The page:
Whoopi Goldberg, 66, has been in the entertainment industry since ‘82. Her career saw her transition from theater to film, to a one-woman show, to television and beyond. She’s experienced a lot from all that, and sometimes that included some uncomfortable situations. Several times, Goldberg revealed, her colleagues would touch her hair without permission.
Goldberg discussed hair and beauty in a recent episode of The View, also speaking with actor Kerry Washington. Kerry herself has been busy with a film adaptation of the fantasy series The School for Good and Evil. The film boasts a diverse cast and this celebration of natural hair led Goldberg to share the battles she’s had to face because of her hair.
Whoopi Goldberg shares the times her fellow Hollywood professionals touched her natural hair unprompted
Kerry Washington has been an open advocate of creating a workspace that’s accepting and supportive of natural hair. In broad terms, natural hair is unaltered by chemicals or processes to straighten or curl it. In a cultural and societal context, it embraces Afro-textured hair, which can be kinky and forms a unique helix shape that’s separate from just curly hair. Goldberg can famously be seen wearing her hair naturally, without any straightening, in 1992’s Sister Act as Deloris Van Cartier. Natural hair also can mean styling hair into locs, which have a long cultural history associated with African hair types.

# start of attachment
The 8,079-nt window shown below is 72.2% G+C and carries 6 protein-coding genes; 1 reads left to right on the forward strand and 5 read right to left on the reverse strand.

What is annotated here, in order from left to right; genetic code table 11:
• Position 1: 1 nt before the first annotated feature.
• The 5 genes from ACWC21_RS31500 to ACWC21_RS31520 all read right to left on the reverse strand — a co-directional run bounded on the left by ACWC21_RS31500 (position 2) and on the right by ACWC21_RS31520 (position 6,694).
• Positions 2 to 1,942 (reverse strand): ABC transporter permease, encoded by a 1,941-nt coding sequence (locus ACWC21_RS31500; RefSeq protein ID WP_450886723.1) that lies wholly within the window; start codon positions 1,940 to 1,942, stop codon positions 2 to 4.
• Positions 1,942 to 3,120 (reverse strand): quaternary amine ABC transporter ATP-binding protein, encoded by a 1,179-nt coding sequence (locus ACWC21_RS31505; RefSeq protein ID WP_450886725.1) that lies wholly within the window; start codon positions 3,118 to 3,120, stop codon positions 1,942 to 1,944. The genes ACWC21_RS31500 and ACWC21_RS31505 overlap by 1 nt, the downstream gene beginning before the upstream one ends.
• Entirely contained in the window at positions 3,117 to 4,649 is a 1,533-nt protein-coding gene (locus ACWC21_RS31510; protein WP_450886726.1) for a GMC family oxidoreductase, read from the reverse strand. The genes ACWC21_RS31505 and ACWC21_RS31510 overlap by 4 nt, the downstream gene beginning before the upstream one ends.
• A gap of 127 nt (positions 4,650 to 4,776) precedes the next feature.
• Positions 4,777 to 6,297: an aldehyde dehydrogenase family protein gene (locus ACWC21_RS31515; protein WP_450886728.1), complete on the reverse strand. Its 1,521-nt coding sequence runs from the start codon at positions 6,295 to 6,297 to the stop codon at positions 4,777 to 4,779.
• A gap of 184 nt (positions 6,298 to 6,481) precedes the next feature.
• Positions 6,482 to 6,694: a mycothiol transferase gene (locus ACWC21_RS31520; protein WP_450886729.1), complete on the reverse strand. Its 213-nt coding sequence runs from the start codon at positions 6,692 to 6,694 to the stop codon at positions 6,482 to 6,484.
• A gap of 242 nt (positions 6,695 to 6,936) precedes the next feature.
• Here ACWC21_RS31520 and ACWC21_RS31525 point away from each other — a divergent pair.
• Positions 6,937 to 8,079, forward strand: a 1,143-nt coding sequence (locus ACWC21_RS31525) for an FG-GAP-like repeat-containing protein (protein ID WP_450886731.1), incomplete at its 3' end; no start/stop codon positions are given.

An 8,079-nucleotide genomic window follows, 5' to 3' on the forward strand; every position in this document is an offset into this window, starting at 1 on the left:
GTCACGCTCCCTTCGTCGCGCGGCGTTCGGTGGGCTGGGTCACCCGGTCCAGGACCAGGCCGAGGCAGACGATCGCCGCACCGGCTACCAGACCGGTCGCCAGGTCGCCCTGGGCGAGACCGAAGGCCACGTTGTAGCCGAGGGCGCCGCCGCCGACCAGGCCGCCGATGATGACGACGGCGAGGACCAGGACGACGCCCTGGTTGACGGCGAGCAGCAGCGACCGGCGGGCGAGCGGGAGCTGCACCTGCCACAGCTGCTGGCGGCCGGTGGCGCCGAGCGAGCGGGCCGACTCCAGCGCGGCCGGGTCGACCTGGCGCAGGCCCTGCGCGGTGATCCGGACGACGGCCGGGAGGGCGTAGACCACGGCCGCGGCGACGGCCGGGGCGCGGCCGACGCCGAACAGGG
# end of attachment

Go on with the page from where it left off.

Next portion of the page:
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Doing so is a way of embracing the way a person’s hair looks naturally, which is very distinct to this hair type, in opposition to policies that would demand such styles get straightened or cut. That came with some setbacks, however. “I will say, I’ve been fighting that battle a long time,” Goldberg revealed. “People would touch me and go, ‘Well what are we going to do with this?’ Just like that. I used to say, ‘Well, you’re going to get your hands out of it, first.’”
How Whoopi Goldberg teaches about natural hair
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Goldberg has famously worn her hair in different styles, colors, and lengths throughout her four decades of acting. In 2019, she had it dyed white for several months filming The Stand, an adaptation of a Stephen King horror. Her locs, which are different from braids, were very much present. At the time, she shared on The View, “My hair’s been longer than this. Just before I started on this show my hair had been down to my butt, but we just kind of wrap it up.”
There have been times, though, that natural styles like this were condemned by Goldberg’s peers, a problem faced by others with this hair type. “It’s taken a little while,” Goldberg said of the movement to embrace natural hair in the workplace, aided by the 2019 CROWN Act. Sometimes, to help the process, Goldberg has acted as an educator for when people “don’t understand why it’s not a good thing to just come up and say stuff like that.” She explains, “you have to teach people how you want to be dealt with.”